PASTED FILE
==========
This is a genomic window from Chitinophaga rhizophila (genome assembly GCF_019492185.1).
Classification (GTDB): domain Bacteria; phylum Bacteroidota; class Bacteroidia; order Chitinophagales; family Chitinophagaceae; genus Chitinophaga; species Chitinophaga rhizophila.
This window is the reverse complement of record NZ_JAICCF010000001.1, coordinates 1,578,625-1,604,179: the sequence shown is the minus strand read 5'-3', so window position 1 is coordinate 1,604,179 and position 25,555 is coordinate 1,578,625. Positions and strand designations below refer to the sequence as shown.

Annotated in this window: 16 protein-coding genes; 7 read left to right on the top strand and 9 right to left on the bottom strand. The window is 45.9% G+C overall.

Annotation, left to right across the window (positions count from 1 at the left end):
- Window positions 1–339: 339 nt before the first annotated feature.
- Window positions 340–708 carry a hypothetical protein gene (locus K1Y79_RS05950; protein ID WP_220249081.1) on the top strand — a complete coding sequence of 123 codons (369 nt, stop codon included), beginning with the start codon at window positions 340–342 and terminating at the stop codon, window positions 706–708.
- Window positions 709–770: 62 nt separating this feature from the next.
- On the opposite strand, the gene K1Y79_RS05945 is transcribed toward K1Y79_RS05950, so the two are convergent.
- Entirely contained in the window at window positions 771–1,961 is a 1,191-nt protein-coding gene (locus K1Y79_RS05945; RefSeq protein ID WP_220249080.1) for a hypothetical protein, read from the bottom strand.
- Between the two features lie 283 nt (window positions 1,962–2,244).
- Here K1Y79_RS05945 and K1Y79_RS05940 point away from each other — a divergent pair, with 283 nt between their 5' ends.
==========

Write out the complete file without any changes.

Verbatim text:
This is a genomic window from Chitinophaga rhizophila (genome assembly GCF_019492185.1).
Classification (GTDB): domain Bacteria; phylum Bacteroidota; class Bacteroidia; order Chitinophagales; family Chitinophagaceae; genus Chitinophaga; species Chitinophaga rhizophila.
This window is the reverse complement of record NZ_JAICCF010000001.1, coordinates 1,578,625-1,604,179: the sequence shown is the minus strand read 5'-3', so window position 1 is coordinate 1,604,179 and position 25,555 is coordinate 1,578,625. Positions and strand designations below refer to the sequence as shown.

Annotated in this window: 16 protein-coding genes; 7 read left to right on the top strand and 9 right to left on the bottom strand. The window is 45.9% G+C overall.

Annotation, left to right across the window (positions count from 1 at the left end):
- Window positions 1–339: 339 nt before the first annotated feature.
- Window positions 340–708 carry a hypothetical protein gene (locus K1Y79_RS05950; protein ID WP_220249081.1) on the top strand — a complete coding sequence of 123 codons (369 nt, stop codon included), beginning with the start codon at window positions 340–342 and terminating at the stop codon, window positions 706–708.
- Window positions 709–770: 62 nt separating this feature from the next.
- On the opposite strand, the gene K1Y79_RS05945 is transcribed toward K1Y79_RS05950, so the two are convergent.
- Entirely contained in the window at window positions 771–1,961 is a 1,191-nt protein-coding gene (locus K1Y79_RS05945; RefSeq protein ID WP_220249080.1) for a hypothetical protein, read from the bottom strand.
- Between the two features lie 283 nt (window positions 1,962–2,244).
- Here K1Y79_RS05945 and K1Y79_RS05940 point away from each other — a divergent pair, with 283 nt between their 5' ends.